#2. Robert Phillips Removes His Fingerprints, Marking Him Forever
Robert Phillips left a string of baffling crime scenes for police in the 1940s, due to his ability to never leave behind fingerprints. Before DNA tests came along and made crimes harder to get away with and prime time television infinitely more difficult to enjoy, fingerprinting was the only surefire way to prove that a suspect was actually present at the scene of a crime. Fingerprints are both unique and damn near impossible to remove -- John Dillinger tried using acid to get rid of his in the 1930s and failed completely.
"Hey, baby, is it my smoldering gaze or -- oh no, my fingers are just burning. Yeah."
So, likely taking special notice of Dillinger's idiotic ploy, career criminal Robert Phillips came up with a much more well thought out plan for fingerprint removal in 1941. Phillips simply convinced a doctor to graft skin from his abdomen and surgically sew it where his fingerprints were. Just like that, Phillips went down in history as the only known successful case of someone permanently blanking out their fingerprints.
With that achievement under his belt, there was only one thing left to do ... get back to stealing shit. Phillips went on a crime spree that left police clueless. For a while.
"I wonder why that guy didn't want fingerprints. Welp, back to stabbing myself in the head with a scalpel."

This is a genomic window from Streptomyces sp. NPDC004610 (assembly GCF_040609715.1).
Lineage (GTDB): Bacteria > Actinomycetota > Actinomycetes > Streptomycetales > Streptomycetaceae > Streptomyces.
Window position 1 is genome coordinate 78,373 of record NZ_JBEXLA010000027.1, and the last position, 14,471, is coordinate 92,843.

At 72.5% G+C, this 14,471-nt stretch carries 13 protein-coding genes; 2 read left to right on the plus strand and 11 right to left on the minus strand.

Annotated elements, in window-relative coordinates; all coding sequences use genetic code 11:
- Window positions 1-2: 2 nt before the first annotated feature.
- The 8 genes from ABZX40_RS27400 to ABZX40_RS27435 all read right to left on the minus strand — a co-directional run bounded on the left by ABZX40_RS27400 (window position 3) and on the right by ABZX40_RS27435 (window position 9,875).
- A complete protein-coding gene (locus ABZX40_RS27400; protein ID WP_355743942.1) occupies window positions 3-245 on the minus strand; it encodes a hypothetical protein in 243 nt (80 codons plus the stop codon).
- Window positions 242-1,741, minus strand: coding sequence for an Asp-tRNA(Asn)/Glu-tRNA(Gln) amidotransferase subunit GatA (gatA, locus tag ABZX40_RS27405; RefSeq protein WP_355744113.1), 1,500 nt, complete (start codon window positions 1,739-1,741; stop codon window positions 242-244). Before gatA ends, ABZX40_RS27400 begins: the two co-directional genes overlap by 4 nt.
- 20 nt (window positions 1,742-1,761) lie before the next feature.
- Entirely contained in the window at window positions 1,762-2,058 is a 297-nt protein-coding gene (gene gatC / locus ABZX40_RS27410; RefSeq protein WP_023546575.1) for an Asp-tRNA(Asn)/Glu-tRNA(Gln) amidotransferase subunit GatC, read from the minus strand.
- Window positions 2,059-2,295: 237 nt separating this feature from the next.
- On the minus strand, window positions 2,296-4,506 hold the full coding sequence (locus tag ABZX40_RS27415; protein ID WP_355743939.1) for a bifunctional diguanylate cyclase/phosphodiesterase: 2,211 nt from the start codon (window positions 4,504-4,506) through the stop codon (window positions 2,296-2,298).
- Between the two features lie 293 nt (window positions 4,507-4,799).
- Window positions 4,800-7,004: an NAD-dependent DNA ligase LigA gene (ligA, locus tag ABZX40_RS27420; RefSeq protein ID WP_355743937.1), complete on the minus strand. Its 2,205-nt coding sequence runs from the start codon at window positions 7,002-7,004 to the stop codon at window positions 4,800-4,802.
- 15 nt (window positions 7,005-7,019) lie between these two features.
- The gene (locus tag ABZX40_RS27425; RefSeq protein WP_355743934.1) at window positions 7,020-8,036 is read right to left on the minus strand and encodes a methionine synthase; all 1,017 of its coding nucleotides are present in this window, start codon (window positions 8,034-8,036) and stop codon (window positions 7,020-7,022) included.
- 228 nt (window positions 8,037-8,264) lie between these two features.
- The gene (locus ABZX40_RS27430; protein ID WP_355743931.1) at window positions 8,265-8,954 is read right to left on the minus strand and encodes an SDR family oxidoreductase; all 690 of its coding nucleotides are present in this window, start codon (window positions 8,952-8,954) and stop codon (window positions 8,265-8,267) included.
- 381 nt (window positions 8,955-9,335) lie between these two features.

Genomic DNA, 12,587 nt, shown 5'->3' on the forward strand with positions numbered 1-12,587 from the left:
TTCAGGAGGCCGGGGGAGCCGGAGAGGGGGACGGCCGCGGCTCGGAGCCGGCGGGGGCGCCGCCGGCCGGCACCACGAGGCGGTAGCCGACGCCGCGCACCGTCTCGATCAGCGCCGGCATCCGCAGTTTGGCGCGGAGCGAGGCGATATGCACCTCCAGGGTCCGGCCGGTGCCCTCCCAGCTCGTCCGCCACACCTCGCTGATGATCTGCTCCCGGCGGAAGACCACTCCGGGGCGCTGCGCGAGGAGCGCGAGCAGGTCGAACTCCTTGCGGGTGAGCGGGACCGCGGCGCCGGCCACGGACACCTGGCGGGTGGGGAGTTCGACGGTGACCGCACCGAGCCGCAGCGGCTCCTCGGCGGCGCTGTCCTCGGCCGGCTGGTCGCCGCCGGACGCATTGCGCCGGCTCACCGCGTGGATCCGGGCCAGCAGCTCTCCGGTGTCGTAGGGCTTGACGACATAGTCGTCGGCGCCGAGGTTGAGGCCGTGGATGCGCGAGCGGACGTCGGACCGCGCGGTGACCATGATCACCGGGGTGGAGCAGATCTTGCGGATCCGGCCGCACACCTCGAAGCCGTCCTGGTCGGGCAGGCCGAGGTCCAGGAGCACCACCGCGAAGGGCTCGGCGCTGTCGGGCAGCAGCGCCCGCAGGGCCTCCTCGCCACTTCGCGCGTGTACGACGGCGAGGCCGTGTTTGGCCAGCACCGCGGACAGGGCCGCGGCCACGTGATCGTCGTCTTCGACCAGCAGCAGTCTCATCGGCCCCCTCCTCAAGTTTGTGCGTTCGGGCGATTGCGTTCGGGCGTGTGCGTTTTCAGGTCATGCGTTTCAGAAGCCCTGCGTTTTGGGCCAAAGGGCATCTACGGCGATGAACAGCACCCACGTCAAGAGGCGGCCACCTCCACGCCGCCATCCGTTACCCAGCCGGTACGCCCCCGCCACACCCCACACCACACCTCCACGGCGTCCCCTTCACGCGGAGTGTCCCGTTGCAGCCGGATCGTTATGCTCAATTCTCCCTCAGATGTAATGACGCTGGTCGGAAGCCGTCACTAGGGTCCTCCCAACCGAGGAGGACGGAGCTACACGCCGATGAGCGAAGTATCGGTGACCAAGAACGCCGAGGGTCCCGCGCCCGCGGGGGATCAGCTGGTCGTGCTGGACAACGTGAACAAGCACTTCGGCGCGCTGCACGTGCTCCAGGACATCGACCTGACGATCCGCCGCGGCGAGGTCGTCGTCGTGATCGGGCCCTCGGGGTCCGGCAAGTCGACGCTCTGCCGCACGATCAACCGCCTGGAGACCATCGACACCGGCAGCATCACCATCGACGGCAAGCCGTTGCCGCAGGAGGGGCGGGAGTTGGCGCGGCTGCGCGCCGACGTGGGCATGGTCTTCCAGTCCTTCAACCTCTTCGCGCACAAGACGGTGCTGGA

See, there was a problem: Fingerprints are generally attached to something else that leaves impressions on whatever it touches. That, of course, being a hand. While police found no fingerprint evidence, what they did find were several prominent palm prints with anatomically incorrect blanks where the fingerprints should be. This would end up being vitally important a few weeks later when Phillips was arrested. Shockingly, it seems that a person with no fingerprints sticks out like a non-fingerprinted sore thumb when it comes time to book people into jail. It's not like there are millions of fingerprintless people walking around out there. It was pretty much just Phillips. So his printless fingers were just as damning as a matching set of prints would have been.
Blaming the deformity on an "industrial accident" while pointing to his crotch was unsuccessful.
And, when police compared the crime scene palm prints to the palm of the almost-brilliant-but-not-quite Robert Phillips, they were a perfect match. Phillips was subsequently tried and convicted of several crimes, and the rest of the world's thieves decided to just keep wearing gloves.
That said, the screen of Phillips' iPad would be the cleanest in all the land if he were still around today.
If he was able to grip it.
#1. Joe Hunt Leaves Behind a Murder "To Do" List
Joe Hunt was undoubtedly the most intelligent person on this list. He'd managed to pass the California exam for CPAs at the tender age of 19. Not only that, he'd started an investment firm called the Bombay Bicycle Club that was raking in money and making him a wealthy man, well before the age of 30. Who knew there was so much money to be made in bicycles? He'd also accumulated a group of followers who thought he was the messiah of money, and years later the whole venture would become the subject of a miniseries starring Judd Nelson.